I am having design problems with date storage/retrieval using Python and SQLite.
I understand that a SQLite date column stores dates as text in ISO format
'2010-05-25'). So when I display a British date (eg. on a web-page) I
convert the date using
However, when it comes to writing-back data to the table, SQLite is very
forgiving and is quite happy to store
'25/06/2003' in a date field, but this
is not ideal because
I could be left with a mixture of date formats in the same column,
SQLite's date functions only work with ISO format.
Therefore I need to convert the date string back to ISO format before committing, but then I would need a generic function which checks data about to be written in all date fields and converts to ISO if necessary. That sounds a bit tedious to me, but maybe it is inevitable.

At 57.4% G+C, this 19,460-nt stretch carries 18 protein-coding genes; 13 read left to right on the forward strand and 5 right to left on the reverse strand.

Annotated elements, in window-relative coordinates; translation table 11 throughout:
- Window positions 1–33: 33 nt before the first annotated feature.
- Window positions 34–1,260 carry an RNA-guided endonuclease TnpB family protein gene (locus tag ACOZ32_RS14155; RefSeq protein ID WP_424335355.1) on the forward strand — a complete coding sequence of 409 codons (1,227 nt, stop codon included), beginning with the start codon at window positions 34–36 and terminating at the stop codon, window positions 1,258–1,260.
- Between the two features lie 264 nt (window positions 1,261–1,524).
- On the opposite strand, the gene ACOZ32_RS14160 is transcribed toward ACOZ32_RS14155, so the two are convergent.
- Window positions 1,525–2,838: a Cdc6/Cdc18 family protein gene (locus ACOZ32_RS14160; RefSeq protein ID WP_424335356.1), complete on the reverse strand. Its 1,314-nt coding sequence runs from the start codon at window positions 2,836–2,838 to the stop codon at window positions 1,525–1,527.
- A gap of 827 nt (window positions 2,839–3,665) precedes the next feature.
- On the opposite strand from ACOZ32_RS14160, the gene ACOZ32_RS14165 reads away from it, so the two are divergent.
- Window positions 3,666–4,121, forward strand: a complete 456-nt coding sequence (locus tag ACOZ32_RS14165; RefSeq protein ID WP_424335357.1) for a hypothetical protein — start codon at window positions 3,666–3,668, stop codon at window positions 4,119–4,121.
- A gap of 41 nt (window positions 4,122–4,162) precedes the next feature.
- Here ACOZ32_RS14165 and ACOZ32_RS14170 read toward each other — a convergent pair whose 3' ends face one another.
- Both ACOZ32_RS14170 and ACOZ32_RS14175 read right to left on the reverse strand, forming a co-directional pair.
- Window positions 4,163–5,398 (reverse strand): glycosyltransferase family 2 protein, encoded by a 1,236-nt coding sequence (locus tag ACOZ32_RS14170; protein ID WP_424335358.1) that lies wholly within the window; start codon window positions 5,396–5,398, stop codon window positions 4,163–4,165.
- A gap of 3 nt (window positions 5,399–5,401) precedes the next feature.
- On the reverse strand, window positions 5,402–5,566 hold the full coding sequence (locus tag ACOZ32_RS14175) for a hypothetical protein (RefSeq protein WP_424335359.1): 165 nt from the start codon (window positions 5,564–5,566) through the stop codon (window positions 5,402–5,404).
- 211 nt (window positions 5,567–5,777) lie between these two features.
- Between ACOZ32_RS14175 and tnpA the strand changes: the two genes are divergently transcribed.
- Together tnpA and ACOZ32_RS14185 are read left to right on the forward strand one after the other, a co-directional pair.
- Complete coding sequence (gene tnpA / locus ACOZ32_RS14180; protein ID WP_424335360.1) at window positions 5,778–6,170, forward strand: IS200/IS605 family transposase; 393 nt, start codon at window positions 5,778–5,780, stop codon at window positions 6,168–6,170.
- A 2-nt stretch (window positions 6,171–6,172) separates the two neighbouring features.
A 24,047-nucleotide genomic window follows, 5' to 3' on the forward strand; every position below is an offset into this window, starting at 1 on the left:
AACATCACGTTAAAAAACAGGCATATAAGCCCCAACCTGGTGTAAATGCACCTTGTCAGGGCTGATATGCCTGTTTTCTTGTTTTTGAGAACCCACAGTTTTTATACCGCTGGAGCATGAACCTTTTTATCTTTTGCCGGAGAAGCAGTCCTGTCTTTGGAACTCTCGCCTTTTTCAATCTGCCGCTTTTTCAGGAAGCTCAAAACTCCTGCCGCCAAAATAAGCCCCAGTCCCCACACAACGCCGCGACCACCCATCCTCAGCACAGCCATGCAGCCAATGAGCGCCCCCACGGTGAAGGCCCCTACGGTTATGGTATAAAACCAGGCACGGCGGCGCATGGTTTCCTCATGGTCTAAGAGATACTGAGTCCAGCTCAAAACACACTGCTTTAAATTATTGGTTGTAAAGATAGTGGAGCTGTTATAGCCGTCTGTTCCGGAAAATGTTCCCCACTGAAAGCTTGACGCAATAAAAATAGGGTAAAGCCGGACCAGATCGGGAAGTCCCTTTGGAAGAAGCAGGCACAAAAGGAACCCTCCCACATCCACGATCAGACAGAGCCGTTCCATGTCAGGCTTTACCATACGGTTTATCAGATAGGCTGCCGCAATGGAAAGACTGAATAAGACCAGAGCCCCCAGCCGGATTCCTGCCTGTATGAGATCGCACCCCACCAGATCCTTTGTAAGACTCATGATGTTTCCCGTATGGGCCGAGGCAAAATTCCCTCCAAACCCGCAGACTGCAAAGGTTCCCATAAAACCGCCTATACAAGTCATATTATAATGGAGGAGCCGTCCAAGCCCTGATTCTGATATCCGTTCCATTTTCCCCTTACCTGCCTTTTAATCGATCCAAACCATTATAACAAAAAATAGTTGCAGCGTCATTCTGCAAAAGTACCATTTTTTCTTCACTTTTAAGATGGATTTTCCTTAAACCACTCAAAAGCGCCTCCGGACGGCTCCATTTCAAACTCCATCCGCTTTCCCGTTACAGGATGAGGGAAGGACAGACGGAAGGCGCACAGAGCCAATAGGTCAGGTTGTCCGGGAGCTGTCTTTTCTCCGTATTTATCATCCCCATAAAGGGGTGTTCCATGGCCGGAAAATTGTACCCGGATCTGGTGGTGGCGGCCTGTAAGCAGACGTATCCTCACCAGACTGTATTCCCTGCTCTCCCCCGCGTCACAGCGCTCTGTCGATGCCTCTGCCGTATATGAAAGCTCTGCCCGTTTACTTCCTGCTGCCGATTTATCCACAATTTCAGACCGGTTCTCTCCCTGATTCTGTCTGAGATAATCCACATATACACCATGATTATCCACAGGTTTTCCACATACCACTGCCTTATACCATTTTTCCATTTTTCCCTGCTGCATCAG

Are there simpler solutions? Would it be easier to change the date field to a
10-character field and store
'dd/mm/yyyy' throughout the table? This way no
conversion is required when reading or writing from the table, and I could use
datetime() functions if I needed to perform any date-arithmetic.
How have other developers overcome this problem? Any help would be appreciated. For the record, I am using SQLite3 with Python 3.1.